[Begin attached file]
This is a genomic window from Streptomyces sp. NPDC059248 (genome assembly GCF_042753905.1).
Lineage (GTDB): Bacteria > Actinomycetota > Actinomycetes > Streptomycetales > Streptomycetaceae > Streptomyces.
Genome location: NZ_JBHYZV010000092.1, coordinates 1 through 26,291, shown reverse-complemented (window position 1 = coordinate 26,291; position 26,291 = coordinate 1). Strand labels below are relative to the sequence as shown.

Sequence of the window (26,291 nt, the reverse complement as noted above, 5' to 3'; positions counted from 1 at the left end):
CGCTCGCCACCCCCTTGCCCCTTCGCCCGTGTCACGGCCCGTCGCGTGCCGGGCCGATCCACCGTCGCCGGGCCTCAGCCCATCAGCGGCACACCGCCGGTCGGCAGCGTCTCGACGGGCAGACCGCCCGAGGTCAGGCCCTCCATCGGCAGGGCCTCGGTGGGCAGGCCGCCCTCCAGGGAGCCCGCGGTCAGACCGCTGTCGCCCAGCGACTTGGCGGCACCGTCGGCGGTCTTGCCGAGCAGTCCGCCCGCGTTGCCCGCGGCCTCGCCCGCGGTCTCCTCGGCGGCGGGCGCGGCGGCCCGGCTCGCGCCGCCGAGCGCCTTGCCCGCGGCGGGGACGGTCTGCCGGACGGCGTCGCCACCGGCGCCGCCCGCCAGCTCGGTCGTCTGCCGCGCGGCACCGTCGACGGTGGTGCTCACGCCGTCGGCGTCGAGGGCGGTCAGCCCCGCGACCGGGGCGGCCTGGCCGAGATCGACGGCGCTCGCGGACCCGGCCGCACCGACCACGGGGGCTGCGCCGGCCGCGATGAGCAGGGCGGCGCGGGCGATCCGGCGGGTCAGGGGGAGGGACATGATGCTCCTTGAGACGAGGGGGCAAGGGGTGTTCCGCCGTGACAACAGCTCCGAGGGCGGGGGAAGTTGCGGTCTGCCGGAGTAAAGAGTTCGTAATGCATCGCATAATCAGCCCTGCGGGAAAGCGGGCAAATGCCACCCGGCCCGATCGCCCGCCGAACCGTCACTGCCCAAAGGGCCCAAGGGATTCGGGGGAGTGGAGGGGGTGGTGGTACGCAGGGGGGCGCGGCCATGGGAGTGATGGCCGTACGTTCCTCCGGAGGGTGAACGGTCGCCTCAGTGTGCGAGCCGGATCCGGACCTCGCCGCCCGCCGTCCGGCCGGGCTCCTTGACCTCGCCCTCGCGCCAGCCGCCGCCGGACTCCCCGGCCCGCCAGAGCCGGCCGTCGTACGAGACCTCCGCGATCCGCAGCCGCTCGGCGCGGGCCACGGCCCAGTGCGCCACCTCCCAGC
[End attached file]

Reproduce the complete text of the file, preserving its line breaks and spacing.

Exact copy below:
This is a genomic window from Streptomyces sp. NPDC059248 (genome assembly GCF_042753905.1).
Lineage (GTDB): Bacteria > Actinomycetota > Actinomycetes > Streptomycetales > Streptomycetaceae > Streptomyces.
Genome location: NZ_JBHYZV010000092.1, coordinates 1 through 26,291, shown reverse-complemented (window position 1 = coordinate 26,291; position 26,291 = coordinate 1). Strand labels below are relative to the sequence as shown.

Sequence of the window (26,291 nt, the reverse complement as noted above, 5' to 3'; positions counted from 1 at the left end):
CGCTCGCCACCCCCTTGCCCCTTCGCCCGTGTCACGGCCCGTCGCGTGCCGGGCCGATCCACCGTCGCCGGGCCTCAGCCCATCAGCGGCACACCGCCGGTCGGCAGCGTCTCGACGGGCAGACCGCCCGAGGTCAGGCCCTCCATCGGCAGGGCCTCGGTGGGCAGGCCGCCCTCCAGGGAGCCCGCGGTCAGACCGCTGTCGCCCAGCGACTTGGCGGCACCGTCGGCGGTCTTGCCGAGCAGTCCGCCCGCGTTGCCCGCGGCCTCGCCCGCGGTCTCCTCGGCGGCGGGCGCGGCGGCCCGGCTCGCGCCGCCGAGCGCCTTGCCCGCGGCGGGGACGGTCTGCCGGACGGCGTCGCCACCGGCGCCGCCCGCCAGCTCGGTCGTCTGCCGCGCGGCACCGTCGACGGTGGTGCTCACGCCGTCGGCGTCGAGGGCGGTCAGCCCCGCGACCGGGGCGGCCTGGCCGAGATCGACGGCGCTCGCGGACCCGGCCGCACCGACCACGGGGGCTGCGCCGGCCGCGATGAGCAGGGCGGCGCGGGCGATCCGGCGGGTCAGGGGGAGGGACATGATGCTCCTTGAGACGAGGGGGCAAGGGGTGTTCCGCCGTGACAACAGCTCCGAGGGCGGGGGAAGTTGCGGTCTGCCGGAGTAAAGAGTTCGTAATGCATCGCATAATCAGCCCTGCGGGAAAGCGGGCAAATGCCACCCGGCCCGATCGCCCGCCGAACCGTCACTGCCCAAAGGGCCCAAGGGATTCGGGGGAGTGGAGGGGGTGGTGGTACGCAGGGGGGCGCGGCCATGGGAGTGATGGCCGTACGTTCCTCCGGAGGGTGAACGGTCGCCTCAGTGTGCGAGCCGGATCCGGACCTCGCCGCCCGCCGTCCGGCCGGGCTCCTTGACCTCGCCCTCGCGCCAGCCGCCGCCGGACTCCCCGGCCCGCCAGAGCCGGCCGTCGTACGAGACCTCCGCGATCCGCAGCCGCTCGGCGCGGGCCACGGCCCAGTGCGCCACCTCCCAGC